Oceans are in trouble

But Understanding Plankton Can Help Us Protect Them

ETH Zurich

Climate change and pollution are serious threats to all ocean life, from giant whales to tiny plankton.

But there is still time to save it.

To do that effectively, we need smart, data-driven policies and effective science-to-policy feedback loops. Only then we can truly protect marine biodiversity and mitigate the effects of climate change on a large, international scale.

It turns out, understanding plankton might just be the way to go.

Plankton Monitoring Tool
is Changing the Game in Ocean Conservation

To help bridge the knowledge gap and support global policymakers in creating effective marine conservation regulations, a joint science-to-policy project was launched to create MAPMAKER – a web-based, analytical tool for plankton monitoring. 

The app provides information on the marine ecosystem’s current state and projected future plankton diversity changes in different climate scenarios. Such information is vital for preserving ocean health and creating effective and impactful laws on the international policy level.

It focuses on plankton because of its importance to the marine ecosystem and natural properties, such as extreme sensitivity to environmental changes and marine pollution.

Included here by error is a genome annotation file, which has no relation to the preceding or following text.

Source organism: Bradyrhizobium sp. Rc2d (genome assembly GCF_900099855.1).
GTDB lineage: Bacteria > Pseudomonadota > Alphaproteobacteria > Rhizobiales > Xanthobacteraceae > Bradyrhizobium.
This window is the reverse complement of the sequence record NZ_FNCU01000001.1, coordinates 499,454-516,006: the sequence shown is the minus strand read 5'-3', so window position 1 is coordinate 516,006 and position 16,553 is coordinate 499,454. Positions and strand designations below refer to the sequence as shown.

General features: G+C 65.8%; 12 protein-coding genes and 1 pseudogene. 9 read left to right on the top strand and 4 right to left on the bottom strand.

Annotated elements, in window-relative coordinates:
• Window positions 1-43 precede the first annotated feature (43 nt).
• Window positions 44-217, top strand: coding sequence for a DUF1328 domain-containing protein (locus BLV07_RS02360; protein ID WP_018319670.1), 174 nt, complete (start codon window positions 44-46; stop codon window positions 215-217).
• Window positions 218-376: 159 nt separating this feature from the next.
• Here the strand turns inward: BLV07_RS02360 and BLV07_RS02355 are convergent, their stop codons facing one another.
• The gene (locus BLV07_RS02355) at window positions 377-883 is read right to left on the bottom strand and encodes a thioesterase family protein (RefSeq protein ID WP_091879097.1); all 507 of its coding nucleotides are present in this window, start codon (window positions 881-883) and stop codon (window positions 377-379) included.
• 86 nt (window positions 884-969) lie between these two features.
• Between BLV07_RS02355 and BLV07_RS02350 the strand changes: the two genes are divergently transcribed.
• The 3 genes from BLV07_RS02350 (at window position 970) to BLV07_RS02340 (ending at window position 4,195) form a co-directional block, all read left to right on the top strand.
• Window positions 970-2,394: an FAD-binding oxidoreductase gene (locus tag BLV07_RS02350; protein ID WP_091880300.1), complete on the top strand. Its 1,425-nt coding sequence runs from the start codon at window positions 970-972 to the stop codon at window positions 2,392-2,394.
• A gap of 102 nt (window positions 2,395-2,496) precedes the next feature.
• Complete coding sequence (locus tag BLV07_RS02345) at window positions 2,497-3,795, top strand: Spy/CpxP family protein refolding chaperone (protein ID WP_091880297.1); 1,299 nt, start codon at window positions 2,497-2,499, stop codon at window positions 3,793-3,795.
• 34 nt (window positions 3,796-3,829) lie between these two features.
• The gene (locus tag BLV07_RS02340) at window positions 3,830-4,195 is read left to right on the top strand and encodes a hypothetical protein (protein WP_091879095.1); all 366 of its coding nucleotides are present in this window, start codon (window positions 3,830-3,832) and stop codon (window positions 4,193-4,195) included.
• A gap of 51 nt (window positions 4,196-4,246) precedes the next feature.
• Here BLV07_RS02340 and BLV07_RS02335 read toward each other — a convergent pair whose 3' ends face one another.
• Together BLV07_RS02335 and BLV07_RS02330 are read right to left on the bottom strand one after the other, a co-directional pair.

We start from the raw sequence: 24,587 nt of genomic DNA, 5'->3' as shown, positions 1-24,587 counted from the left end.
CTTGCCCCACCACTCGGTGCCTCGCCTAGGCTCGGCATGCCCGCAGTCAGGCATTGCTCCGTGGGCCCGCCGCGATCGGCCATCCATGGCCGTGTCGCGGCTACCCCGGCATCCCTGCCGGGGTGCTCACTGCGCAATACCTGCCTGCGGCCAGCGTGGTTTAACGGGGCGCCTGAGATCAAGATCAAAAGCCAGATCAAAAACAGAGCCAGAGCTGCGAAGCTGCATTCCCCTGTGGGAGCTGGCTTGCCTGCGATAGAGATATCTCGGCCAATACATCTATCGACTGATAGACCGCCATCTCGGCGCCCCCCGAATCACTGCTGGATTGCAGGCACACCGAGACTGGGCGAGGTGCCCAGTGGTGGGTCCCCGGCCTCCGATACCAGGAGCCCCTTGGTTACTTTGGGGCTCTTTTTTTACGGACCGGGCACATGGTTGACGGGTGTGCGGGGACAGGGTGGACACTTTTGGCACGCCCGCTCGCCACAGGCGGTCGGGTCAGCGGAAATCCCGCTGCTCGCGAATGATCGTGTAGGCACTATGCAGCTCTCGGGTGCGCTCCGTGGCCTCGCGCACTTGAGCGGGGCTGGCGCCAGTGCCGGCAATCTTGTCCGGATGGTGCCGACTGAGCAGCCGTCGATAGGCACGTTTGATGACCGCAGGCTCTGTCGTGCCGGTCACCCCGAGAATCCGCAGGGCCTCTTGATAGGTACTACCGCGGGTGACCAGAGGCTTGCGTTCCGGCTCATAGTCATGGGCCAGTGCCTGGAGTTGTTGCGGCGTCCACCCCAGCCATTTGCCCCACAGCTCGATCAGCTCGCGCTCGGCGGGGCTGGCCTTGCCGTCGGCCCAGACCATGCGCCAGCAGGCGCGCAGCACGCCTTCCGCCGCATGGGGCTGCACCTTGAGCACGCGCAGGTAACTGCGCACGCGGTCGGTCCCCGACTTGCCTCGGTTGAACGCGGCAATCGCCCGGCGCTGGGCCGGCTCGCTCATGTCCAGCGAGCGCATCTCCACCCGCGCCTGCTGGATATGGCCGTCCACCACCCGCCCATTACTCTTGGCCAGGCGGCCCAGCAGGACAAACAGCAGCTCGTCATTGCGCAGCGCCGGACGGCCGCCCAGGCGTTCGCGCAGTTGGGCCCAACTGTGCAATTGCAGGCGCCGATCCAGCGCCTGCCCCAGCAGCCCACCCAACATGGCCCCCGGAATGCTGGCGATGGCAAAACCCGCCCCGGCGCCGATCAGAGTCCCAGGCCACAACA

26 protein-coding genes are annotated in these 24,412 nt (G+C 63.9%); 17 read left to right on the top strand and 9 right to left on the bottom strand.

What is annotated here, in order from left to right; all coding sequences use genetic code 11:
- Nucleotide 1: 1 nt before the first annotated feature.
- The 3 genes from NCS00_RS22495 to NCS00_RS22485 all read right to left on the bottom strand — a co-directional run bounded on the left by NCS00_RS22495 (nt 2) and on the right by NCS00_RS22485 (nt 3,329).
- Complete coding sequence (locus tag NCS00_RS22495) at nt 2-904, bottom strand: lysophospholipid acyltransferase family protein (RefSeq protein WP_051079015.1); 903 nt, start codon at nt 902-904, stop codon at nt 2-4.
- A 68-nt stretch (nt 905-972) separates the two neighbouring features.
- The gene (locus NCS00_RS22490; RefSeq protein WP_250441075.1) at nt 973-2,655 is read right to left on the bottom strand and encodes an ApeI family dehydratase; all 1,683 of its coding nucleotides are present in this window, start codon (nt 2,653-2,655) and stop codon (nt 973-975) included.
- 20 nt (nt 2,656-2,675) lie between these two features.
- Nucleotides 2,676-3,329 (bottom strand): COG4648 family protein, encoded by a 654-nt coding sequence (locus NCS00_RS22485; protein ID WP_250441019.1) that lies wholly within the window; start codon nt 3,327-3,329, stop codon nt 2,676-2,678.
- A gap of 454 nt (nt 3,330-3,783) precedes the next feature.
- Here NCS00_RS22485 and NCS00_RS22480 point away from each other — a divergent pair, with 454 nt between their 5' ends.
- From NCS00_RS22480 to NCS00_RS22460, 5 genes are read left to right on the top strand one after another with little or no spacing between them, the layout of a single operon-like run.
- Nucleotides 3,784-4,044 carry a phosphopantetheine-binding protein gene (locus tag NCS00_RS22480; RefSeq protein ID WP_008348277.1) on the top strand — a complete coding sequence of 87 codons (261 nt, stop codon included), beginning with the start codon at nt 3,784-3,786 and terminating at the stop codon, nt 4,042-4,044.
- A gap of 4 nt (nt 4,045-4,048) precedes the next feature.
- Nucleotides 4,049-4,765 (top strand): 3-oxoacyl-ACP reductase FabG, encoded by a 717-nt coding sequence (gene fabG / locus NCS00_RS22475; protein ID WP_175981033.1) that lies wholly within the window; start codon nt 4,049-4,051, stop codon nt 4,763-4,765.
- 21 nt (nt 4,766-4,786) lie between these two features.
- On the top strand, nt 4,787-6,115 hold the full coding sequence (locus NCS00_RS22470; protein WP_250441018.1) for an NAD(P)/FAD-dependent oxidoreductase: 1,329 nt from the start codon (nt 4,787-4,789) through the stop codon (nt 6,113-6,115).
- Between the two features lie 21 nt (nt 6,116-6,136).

It is the first global plankton diversity and biogeography visualization as a function of time and emission scenario.

Protect Plankton – Protect Ocean’s Health

Plankton are the superstars of the ocean.
Yet, they are still one of the lesser-known and understood marine communities. 


Firstly, there is a vast diversity of marine plankton species – tiny organisms carried by tides and currents, which cannot swim well enough to move against those forces. Secondly, until recently there was no easily available, global-scale observational data.

Right now, data availability is increasing exponentially each day. But this poses new problems.
How to process, analyse and interpret such vast amounts of data to know how to best protect plankton – a crucial marine ecosystem? 

MAPMAKER is the answer to that. It supports international policymakers by providing them with the missing information necessary for the protection of global plankton diversity and for maintaining oceans’ health.

Why is Plankton so important?

They form the base of the entire marine food web.

They help regulate Earth’s climate by consuming carbon dioxide and releasing oxygen.

Their natural properties make them extremely sensitive to environmental changes and marine pollution, making them invaluable in assessing the ecosystem’s health.

They export carbon from the surface layers to the deeper ocean in the process known as the ocean’s biological carbon pump.

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